EARTH Thailand

Charges levelled against 16 anti-power plant activists after police break up Songkhla protest

The Nation 28 November 2017  

All 16 activists arrested on Tuesday for protesting against the planned Thepa coal-fired power plant face four charges and will remain in detention at Songkhla Provincial Court, unless they are granted bail.

Provincial Police Regional 9 acting commander Pol Lt-General Ronnasin Phusara disclosed that the 16 prominent anti-coal-fired power plant activists, who were currently in police custody, had been arrested on four charges after staging a protest without permission.

The four charges against them are: obstructing traffic; closing a road and exhibiting activities that may damage vehicles; fighting police officers or obstructing police duties; and taking weapons (wooden flag poles) into a public area.

Ronnasin said the police had to stop the protest because the demonstrators had not sought permission to stage such an event, hence the activity was illegal.

Meanwhile, all 16 arrested protesters were put in chains and transported to Songkhla Provincial Court to request bail in a bid to avoid detention at the court.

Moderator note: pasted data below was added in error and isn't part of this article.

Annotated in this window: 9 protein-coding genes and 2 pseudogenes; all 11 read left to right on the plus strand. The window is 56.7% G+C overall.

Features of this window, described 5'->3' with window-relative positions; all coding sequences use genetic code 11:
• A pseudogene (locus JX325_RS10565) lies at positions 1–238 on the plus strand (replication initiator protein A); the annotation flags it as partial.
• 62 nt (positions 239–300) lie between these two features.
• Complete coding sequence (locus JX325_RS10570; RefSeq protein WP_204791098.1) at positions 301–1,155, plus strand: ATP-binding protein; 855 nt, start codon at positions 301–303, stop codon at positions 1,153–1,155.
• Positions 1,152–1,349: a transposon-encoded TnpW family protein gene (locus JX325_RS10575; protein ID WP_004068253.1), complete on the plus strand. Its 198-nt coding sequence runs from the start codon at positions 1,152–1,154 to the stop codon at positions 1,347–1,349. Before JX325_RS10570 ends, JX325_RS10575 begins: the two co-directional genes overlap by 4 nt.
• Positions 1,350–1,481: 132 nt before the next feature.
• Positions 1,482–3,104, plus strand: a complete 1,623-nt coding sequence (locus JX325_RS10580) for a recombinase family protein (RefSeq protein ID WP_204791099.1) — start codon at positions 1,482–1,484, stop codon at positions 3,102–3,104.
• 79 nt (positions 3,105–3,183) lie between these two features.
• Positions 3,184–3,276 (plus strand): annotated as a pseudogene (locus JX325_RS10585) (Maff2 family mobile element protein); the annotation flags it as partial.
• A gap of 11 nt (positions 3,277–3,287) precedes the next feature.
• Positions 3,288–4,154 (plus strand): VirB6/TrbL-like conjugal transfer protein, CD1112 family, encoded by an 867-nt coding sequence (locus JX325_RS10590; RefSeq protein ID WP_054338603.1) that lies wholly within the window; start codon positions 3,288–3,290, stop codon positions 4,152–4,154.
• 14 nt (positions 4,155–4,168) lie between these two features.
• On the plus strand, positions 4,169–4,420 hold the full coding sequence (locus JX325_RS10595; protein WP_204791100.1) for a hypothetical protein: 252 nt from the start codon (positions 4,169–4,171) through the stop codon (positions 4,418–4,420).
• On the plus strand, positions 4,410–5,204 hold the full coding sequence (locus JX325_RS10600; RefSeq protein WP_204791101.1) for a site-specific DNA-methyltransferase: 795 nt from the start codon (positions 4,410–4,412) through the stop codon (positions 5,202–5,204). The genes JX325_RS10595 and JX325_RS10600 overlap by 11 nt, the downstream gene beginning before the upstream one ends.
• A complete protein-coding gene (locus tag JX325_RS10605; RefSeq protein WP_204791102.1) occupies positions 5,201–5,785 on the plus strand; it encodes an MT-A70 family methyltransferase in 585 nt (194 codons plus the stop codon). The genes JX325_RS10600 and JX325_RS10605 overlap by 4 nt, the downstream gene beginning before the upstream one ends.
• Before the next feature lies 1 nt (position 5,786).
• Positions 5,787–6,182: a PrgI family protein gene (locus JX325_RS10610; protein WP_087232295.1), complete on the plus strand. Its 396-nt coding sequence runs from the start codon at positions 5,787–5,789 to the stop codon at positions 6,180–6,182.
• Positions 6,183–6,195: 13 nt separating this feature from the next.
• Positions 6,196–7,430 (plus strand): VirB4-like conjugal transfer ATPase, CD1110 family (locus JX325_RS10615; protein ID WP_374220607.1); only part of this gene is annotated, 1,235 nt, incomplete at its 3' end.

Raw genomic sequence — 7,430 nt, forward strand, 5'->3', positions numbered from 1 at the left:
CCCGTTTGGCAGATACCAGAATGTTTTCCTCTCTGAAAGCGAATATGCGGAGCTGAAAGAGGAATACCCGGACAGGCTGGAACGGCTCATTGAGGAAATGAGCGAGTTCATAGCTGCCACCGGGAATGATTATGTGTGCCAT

It was reported that some of those arrested had protested peacefully against the legal action being taken against them by sitting down in front of the courthouse.

Earlier on Tuesday, local people – including the 16 activists – opposing the Thepa coal-fired power plant project had tried to march to the location of the mobile Cabinet meeting, which was taking place at Rajamangala University of Technology Srivijaya in Songkhla’s Muang district, with the intention of meeting Prime Minister General Prayut Chan-o-cha and requesting reconsideration of the planned power plant and the second Songkhla seaport project.

In order to prevent them from reaching the Cabinet meeting venue, the police cracked down on the protesters and arrested 16 prominent members of the group, including the protest leader, Direk Hemnakhon.

In the light of pictures of police officers appearing to have beaten the protesters, Ronnasin insisted that it was merely a matter of how the images were portrayed and said the police had performed the operation based on official procedure and had already politely asked the protest leader to stop the demonstration before they were forced to take forceful action to break it up.

However, no charges of violating the Public Gathering Act had yet been made against the group of activists, nor had the prime minister issued any specific order in regard to how to deal with them following the protest, he added.